Recovery of REEs from spent fluorescent lamps using methanesulfonic acid (MSA)

71d25 msa paper 2021 16.9

SOLVOMET members have developed a closed-loop, green, and environmentally-friendly process to
recover REEs from lamp phosphor waste using methanesulfonic acid (MSA). This new process can sequentially recover, with outstanding selectivity, three different lamp phosphor fractions using only MSA as lixiviant. The work has been published in Industrial Engineering and Chemistry Research, and it’s a clear example of the advantages of solvometallurgy for specific cases.

The industrial residue

End-of-life fluorescent lamps are an interesting source of rare earth elements (REEs) and are already collected in most countries because of their mercury content. Currently, this residue is processed for the removal of the mercury, the magnetic fraction and the glass particles.

The remaining solid is the lamp phosphor waste powder, which is rich in REEs and is generally stockpiled. The lamp phosphor waste is composed of the HALO phosphor (45 wt%, does not contain REEs), the YOX phosphor (10-20 wt%, rich in yttrium and europium), and the LAP phosphor (6-7 wt%, rich in lanthanum, cerium and terbium), amongst other fractions.

The recovery process

The REEs of the lamp phosphor waste can be recovered via hydrometallurgical methods. The first step is the dissolution of the HALO phospor, but the co-dissolution of the YOX phosphor is unavoidable. This is a problem because the HALO phosphor does not contain any REE, whereas the YOX phosphor has the highest intrinsic value.

Solvometallurgy can be an alternative for hydrometallurgical processes with low selectivity. Methanesulfonic acid (MSA) has previously proven to easily dissolve metal oxides and other mineral phases with outstanding selectivity. The solubility and the selectivity of the metals could be controlled by modifying the water content of the lixiviant.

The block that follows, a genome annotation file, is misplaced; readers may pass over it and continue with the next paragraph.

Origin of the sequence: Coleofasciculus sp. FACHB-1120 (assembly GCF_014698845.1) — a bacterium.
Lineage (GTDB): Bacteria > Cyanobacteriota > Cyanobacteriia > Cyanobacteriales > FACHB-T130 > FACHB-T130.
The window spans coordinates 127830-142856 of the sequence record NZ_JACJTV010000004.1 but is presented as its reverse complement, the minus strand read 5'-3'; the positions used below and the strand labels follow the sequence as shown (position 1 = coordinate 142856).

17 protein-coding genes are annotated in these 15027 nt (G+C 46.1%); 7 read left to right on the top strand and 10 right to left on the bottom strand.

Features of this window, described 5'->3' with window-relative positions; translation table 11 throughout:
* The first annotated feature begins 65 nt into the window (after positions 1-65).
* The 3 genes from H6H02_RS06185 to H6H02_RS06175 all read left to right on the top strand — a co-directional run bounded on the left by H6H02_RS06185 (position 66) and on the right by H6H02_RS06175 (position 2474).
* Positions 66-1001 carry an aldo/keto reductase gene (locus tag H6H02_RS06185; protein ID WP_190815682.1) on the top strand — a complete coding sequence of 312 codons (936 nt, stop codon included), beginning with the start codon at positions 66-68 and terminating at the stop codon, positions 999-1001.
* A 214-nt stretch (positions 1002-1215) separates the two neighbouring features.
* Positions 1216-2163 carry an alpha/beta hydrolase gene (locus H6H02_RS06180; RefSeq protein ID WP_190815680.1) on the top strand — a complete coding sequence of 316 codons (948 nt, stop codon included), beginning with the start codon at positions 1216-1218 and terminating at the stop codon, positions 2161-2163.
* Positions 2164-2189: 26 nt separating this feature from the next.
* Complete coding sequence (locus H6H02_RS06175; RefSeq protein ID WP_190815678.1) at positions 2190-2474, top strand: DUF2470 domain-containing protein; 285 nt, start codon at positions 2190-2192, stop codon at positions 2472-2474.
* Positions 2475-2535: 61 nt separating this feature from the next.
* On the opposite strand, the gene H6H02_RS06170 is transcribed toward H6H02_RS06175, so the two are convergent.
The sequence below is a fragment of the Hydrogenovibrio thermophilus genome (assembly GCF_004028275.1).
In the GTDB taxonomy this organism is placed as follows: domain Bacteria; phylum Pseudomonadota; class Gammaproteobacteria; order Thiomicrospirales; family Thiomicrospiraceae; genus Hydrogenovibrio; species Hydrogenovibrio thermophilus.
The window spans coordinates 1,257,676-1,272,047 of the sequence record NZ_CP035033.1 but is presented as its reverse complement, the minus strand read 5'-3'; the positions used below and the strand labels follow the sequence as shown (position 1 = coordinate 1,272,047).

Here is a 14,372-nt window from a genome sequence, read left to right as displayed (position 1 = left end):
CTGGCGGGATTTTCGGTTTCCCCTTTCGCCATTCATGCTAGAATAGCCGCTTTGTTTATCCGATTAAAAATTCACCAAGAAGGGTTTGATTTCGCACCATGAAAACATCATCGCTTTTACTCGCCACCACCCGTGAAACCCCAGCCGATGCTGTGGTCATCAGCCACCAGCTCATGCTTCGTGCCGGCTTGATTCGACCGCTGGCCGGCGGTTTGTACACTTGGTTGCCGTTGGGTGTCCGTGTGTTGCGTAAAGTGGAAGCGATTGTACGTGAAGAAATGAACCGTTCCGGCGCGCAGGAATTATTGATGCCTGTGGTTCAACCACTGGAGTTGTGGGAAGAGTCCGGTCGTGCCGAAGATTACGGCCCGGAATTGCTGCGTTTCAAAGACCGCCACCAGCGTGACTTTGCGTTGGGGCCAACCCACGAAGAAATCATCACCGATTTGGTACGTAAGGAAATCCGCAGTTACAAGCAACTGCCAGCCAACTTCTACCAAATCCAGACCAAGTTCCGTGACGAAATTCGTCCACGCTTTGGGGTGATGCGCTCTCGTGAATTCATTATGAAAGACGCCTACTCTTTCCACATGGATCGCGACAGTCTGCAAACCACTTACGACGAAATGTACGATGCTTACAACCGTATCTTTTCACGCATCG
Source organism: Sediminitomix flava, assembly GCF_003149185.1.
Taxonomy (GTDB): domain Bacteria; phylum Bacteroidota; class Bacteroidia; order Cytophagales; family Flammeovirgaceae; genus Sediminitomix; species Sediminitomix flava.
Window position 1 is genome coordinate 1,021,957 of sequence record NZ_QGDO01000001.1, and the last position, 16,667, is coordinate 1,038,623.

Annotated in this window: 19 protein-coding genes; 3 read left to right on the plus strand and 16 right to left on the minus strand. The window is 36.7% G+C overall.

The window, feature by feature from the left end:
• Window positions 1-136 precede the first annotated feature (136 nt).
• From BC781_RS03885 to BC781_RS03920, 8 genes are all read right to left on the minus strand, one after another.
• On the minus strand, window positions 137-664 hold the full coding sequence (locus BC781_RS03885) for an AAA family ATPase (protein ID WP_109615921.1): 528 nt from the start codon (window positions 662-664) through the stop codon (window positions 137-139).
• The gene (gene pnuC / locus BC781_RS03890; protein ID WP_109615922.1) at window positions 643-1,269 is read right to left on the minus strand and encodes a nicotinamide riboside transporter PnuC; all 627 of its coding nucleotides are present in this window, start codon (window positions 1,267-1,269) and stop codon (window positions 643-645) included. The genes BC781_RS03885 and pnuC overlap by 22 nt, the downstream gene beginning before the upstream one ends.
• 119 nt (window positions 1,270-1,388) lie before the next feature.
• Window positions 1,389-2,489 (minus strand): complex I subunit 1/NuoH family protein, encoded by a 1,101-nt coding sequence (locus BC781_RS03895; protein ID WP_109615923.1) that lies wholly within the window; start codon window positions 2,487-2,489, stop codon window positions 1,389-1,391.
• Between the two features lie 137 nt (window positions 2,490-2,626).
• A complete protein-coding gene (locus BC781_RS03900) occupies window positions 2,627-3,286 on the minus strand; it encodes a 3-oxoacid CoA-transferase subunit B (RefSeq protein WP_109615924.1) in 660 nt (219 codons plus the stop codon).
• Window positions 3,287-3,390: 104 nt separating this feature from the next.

The solubility of the HALO, YOX, and LAP phosphors was found to be largely affected by the MSA concentration and the leaching temperature. These two parameters were appropriately modified to selectively leach the HALO, the YOX and the LAP phosphors. Pure MSA could selectively leach all the HALO phosphor at low temperatures, with no co-dissolution of the YOX phosphor.

The calcium-rich PLS was purified by vacuum distillation, and both calcium and the formed phosphoric acid were recovered. The calcium-free residue was leached with diluted MSA to selectively leach the YOX phosphor. The remaining residue could be leached with pure MSA at elevated temperatures to recover the LAP phosphor. The yttrium-rich PLS and the lanthanum-rich PLS were purified via solvent extraction with DEHPA and stripped via oxalic acid precipitation to produce a highly pure yttrium/europium or lanthanum oxide product. The devloped process is summarised in the following Figure.

Conceptual flowsheet of the proposed MSA-based process for recovery of REEs from lamp phosphor waste

Full reference of paper

N. Rodriguez Rodriguez, B. Grymonprez, K. Binnemans, Integrated process for recovery of rare-earth elements from lamp phosphor waste using methanesulfonic acid, Industrial & Engineering Chemistry Research 60 (2021) 10319–10326, DOI: 10.1021/acs.iecr.1c01429


N.R.R. acknowledges the financial support from the Research Foundation-Flanders (FWO, grant no. 12X5119N, postdoctoral postdoctoral fellowship). The authors acknowledge Relight Srl (Rho, Italy) for providing the lamp phosphor waste.


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